Cameron Co. Seeks Voter Approval on Sales Tax Increase for Rural Areas

3 years 2 months 3 weeks ago Tuesday, October 31 2017 Oct 31, 2017 October 31, 2017 5:37 PM October 31, 2017 in News

BROWNSVILLE – Cameron County voters heading to the polls will have to decide on a proposed two percent sales tax increase for rural county areas.

The proposition has been rejected once before, but Cameron County manager David Garcia tells CHANNEL 5 NEWS, if approved this time, it could help fund vital community projects.

Christopher Galarza works at a corner store on the outskirts of San Benito. He said his customers are very observant, especially when it comes to pricing.

"They count cent by cent, they check the ATM as soon as it goes through if they used a card," Galarza said.

He said a two cent sales tax increase likely won't stop regulars from coming in, but they might not stay quiet about it.

"They're going to notice it and ask questions about it," Galarza said.

Cameron County commissioners are presenting once again a proposal to change the sales tax in rural areas from 6.25 percent to 8.25 percent.

Garcia said the current rate in the rural areas is set by the state. But voters have the last say on the increase.

"It would generate about $900,000 to a $1 million per year," Garcia said. "So, we can leverage those funds to build projects over the course of five to 10 years out."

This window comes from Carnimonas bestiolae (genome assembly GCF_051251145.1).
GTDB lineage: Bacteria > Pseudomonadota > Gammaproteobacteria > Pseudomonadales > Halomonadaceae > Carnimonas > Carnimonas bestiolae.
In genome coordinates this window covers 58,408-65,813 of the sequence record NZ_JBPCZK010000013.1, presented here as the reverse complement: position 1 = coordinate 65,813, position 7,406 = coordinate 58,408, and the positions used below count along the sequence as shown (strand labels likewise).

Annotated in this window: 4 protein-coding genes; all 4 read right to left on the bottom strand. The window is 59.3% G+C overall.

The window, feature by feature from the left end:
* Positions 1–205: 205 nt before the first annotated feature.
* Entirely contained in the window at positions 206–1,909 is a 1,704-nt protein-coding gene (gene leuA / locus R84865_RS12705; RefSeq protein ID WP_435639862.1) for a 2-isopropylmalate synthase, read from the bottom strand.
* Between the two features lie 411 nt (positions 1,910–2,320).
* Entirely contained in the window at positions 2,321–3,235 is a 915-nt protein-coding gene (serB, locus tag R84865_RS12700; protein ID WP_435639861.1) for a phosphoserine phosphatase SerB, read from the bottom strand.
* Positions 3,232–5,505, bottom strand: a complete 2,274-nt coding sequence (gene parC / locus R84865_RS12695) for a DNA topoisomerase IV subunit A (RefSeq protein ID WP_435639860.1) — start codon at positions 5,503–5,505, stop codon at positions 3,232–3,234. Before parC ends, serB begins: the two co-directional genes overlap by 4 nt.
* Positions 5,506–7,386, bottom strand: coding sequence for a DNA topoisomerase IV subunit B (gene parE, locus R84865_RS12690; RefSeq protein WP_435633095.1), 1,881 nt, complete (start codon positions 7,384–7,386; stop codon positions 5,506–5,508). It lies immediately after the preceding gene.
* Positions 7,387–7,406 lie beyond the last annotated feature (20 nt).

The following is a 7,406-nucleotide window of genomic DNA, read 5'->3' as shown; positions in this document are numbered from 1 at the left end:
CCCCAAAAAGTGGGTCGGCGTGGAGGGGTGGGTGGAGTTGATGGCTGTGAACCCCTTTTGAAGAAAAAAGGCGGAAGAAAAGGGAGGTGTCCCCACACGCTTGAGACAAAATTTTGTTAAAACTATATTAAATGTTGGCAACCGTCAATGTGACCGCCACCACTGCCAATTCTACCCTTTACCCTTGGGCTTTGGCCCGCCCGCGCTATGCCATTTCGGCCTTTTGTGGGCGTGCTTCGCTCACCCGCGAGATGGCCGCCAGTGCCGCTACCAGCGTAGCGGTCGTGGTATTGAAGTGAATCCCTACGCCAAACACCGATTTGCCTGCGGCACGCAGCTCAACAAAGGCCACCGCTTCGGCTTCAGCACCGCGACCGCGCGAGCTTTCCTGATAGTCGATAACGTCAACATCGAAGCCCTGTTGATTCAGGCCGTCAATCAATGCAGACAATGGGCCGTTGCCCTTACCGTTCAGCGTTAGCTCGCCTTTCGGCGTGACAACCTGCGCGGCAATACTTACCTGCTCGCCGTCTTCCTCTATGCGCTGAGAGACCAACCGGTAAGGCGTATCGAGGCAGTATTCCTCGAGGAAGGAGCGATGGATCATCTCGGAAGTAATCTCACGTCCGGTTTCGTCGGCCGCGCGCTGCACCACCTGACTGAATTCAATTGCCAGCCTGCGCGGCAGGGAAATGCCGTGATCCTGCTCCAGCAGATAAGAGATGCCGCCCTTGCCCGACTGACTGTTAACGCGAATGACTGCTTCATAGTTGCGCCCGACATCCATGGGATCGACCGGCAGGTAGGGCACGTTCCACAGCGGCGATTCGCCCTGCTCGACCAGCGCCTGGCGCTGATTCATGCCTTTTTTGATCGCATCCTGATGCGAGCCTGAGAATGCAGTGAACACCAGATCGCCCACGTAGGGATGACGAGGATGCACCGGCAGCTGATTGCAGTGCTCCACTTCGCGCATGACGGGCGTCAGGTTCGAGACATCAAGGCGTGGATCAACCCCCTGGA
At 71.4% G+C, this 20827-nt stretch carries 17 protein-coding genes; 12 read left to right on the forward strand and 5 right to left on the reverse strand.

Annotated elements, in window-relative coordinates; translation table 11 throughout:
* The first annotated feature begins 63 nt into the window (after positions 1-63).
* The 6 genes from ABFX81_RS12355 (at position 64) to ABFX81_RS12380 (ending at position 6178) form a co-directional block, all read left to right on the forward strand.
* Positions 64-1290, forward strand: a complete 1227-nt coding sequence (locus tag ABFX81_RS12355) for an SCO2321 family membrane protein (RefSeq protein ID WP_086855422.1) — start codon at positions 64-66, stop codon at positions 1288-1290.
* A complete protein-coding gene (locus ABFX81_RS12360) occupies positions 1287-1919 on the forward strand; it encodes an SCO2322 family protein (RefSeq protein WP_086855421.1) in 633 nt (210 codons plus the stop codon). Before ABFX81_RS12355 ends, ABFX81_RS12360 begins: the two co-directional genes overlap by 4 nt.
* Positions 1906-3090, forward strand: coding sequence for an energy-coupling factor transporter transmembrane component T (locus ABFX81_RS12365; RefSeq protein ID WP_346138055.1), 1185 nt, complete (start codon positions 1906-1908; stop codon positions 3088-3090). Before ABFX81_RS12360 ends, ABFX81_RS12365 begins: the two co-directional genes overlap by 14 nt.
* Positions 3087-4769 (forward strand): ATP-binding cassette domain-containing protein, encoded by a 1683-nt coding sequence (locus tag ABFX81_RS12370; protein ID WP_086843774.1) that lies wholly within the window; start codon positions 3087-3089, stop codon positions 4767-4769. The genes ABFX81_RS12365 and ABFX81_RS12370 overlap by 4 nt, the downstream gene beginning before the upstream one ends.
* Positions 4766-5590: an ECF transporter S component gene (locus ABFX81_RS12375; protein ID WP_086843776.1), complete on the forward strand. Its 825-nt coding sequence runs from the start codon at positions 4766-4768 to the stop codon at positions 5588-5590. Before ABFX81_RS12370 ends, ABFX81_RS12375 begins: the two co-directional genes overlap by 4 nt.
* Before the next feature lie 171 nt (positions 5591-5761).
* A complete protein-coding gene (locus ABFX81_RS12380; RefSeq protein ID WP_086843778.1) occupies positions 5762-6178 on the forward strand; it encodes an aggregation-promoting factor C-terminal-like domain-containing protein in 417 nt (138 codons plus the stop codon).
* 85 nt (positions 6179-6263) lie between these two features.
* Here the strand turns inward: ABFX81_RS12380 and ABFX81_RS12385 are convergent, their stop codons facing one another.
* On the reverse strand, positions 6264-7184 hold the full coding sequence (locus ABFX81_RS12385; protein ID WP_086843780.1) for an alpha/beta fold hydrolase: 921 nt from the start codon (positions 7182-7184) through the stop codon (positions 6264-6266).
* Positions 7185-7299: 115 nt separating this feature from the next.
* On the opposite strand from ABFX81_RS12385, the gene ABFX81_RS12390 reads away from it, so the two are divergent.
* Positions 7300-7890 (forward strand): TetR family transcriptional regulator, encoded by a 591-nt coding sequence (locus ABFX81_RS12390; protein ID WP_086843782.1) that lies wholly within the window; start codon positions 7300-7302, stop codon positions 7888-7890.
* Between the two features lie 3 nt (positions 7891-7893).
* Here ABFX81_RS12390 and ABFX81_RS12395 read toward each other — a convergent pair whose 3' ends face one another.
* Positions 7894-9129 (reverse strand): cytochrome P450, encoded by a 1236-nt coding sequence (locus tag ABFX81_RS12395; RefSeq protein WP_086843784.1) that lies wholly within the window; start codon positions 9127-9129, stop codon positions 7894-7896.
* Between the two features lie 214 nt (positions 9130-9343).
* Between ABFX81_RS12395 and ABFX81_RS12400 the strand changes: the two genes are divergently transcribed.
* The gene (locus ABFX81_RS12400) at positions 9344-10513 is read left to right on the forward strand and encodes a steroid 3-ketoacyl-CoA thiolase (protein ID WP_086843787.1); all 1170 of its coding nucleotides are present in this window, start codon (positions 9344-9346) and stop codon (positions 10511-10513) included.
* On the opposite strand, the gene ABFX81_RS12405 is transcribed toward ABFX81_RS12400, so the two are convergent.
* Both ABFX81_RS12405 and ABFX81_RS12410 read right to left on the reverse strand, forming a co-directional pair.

The Cameron County Assistance District would help pay for projects like lighting in colonias, and mosquito and insect removal.

Cameron County Health Administrator Esmeralda Guajardo said, right now, 85 percent of the health department's budget is funded by grants.

Guajardo said more resources are needed to continue the year-round efforts on mosquito control.

"It used to be that we would be able to provide mosquito spraying when it was the hottest time," she said, "but now, when there's a threat associated that affects public health, we realize that we have to do it year round. And with that, there's always a shortage of funds, shortage of resources."

Garcia said approval of this measure would be greatly beneficial to the county.

Voters turned it down the last time it showed up on the ballot in November 2016.

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